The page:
About the Video: Amanda Kitts, who lost left arm in a car accident, demonstrating advanced hand control of the DEKA arm in a study at at the Neural Engineering Center for Artificial Limbs, part of the Rehabilitation Institute of Chicago.

What are your thoughts on this topic? Feel free to share below. Have a great weekend everyone!

Image Credit: Wallpaper Vortex

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  • Brett

    I think the invasiveness of the surgeries required and the need to go through FDA-like regulatory bodies will slow down the transition to this, especially if the modifications don’t offer immediate and huge benefits. Alternatives that don’t require invasive surgery will be a problem for cyborgization as well (why have an HUD screen surgically implanted in your eye, instead of just wearing HUD glasses?).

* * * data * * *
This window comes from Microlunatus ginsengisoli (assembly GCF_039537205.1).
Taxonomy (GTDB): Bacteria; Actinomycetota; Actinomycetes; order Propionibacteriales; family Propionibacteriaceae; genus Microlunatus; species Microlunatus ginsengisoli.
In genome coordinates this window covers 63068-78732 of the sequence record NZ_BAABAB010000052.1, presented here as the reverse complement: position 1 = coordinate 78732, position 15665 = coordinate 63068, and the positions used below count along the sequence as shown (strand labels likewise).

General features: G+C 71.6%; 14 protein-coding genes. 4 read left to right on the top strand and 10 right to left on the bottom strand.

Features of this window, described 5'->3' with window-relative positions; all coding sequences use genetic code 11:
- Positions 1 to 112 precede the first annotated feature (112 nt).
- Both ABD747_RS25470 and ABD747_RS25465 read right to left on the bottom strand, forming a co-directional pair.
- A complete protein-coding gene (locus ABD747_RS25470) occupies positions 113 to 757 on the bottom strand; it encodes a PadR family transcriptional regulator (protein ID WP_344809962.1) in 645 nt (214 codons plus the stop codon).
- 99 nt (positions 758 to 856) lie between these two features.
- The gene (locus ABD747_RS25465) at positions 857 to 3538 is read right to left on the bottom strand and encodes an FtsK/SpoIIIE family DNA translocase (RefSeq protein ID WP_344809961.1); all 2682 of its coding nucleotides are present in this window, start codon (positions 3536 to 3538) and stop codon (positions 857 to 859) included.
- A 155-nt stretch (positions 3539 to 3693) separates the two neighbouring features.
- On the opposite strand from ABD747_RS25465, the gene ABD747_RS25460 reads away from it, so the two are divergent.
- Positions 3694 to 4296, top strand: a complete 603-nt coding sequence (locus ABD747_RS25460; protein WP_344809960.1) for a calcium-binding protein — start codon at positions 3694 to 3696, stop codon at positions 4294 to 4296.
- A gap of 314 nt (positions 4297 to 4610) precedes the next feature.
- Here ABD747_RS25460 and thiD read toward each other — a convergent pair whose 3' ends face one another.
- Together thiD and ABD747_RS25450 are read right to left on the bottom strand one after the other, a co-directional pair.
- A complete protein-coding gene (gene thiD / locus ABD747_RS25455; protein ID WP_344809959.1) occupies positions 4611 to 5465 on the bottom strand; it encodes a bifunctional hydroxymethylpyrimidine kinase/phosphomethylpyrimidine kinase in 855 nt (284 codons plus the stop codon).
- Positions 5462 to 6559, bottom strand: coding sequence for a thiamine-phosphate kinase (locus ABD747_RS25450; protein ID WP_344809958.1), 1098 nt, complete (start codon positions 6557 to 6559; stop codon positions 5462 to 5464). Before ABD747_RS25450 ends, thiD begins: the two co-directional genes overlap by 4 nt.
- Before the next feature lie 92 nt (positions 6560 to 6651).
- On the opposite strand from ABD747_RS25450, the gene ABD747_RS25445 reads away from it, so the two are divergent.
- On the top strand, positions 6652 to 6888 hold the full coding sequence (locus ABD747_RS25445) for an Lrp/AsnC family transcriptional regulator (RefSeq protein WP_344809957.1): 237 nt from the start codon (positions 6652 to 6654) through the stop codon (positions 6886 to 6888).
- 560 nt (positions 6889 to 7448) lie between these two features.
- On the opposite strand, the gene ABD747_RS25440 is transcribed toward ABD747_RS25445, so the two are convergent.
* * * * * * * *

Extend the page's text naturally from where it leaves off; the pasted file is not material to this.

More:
Besides, there are other issues as well (particularly the immune system reaction issues).

    • Jason Carr

      Great points Brett. Do you think however if this becomes commonplace in other places throughout the world (France or Germany for instance), that perhaps the FDA would losen restrictions on this once they’re proven to benefit humans? I agree with you that the FDA might be an obstacle early on but this can only happen for so long in my opinion. I suppose time will tell how it all turns out. Whether the U.S. leads the way…well as you say, regulatory bodies here may slow us down in this regard (wouldn’t surprise me one bit). Great thoughts…I need to research the political implications of this much more. I, like many others, focus on the technology and ethic primarily and this is a mistake. Politics will play a very real part in all of this and must be considered as well. Thanks Brett!

      • Brett